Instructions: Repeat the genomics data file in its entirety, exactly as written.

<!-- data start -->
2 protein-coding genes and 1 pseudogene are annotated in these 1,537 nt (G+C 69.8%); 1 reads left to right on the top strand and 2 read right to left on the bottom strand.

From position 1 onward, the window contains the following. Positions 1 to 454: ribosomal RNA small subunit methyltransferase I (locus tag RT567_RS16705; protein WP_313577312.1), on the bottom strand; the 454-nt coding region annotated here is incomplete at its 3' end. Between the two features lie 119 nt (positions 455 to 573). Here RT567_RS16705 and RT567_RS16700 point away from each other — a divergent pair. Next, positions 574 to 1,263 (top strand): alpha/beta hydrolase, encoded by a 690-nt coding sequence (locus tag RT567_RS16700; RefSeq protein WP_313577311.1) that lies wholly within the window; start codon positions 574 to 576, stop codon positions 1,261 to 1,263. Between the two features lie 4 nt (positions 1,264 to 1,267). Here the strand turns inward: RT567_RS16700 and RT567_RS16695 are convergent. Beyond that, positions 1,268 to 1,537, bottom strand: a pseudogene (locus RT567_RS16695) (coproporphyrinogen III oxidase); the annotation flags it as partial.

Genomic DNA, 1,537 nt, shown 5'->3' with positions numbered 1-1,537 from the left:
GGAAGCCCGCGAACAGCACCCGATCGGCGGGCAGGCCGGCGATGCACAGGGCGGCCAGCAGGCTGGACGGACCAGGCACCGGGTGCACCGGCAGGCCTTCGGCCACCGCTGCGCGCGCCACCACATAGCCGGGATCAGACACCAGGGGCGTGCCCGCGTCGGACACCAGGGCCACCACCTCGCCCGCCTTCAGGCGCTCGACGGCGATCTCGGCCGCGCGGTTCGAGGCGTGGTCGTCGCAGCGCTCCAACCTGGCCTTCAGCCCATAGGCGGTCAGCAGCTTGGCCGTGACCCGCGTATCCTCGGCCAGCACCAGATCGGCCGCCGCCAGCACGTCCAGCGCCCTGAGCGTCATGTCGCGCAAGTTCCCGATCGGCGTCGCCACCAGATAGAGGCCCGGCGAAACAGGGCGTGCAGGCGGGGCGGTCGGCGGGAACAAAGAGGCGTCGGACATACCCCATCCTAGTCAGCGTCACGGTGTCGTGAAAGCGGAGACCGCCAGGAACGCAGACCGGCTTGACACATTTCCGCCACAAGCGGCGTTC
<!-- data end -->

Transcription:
2 protein-coding genes and 1 pseudogene are annotated in these 1,537 nt (G+C 69.8%); 1 reads left to right on the top strand and 2 read right to left on the bottom strand.

From position 1 onward, the window contains the following. Positions 1 to 454: ribosomal RNA small subunit methyltransferase I (locus tag RT567_RS16705; protein WP_313577312.1), on the bottom strand; the 454-nt coding region annotated here is incomplete at its 3' end. Between the two features lie 119 nt (positions 455 to 573). Here RT567_RS16705 and RT567_RS16700 point away from each other — a divergent pair. Next, positions 574 to 1,263 (top strand): alpha/beta hydrolase, encoded by a 690-nt coding sequence (locus tag RT567_RS16700; RefSeq protein WP_313577311.1) that lies wholly within the window; start codon positions 574 to 576, stop codon positions 1,261 to 1,263. Between the two features lie 4 nt (positions 1,264 to 1,267). Here the strand turns inward: RT567_RS16700 and RT567_RS16695 are convergent. Beyond that, positions 1,268 to 1,537, bottom strand: a pseudogene (locus RT567_RS16695) (coproporphyrinogen III oxidase); the annotation flags it as partial.

Genomic DNA, 1,537 nt, shown 5'->3' with positions numbered 1-1,537 from the left:
GGAAGCCCGCGAACAGCACCCGATCGGCGGGCAGGCCGGCGATGCACAGGGCGGCCAGCAGGCTGGACGGACCAGGCACCGGGTGCACCGGCAGGCCTTCGGCCACCGCTGCGCGCGCCACCACATAGCCGGGATCAGACACCAGGGGCGTGCCCGCGTCGGACACCAGGGCCACCACCTCGCCCGCCTTCAGGCGCTCGACGGCGATCTCGGCCGCGCGGTTCGAGGCGTGGTCGTCGCAGCGCTCCAACCTGGCCTTCAGCCCATAGGCGGTCAGCAGCTTGGCCGTGACCCGCGTATCCTCGGCCAGCACCAGATCGGCCGCCGCCAGCACGTCCAGCGCCCTGAGCGTCATGTCGCGCAAGTTCCCGATCGGCGTCGCCACCAGATAGAGGCCCGGCGAAACAGGGCGTGCAGGCGGGGCGGTCGGCGGGAACAAAGAGGCGTCGGACATACCCCATCCTAGTCAGCGTCACGGTGTCGTGAAAGCGGAGACCGCCAGGAACGCAGACCGGCTTGACACATTTCCGCCACAAGCGGCGTTC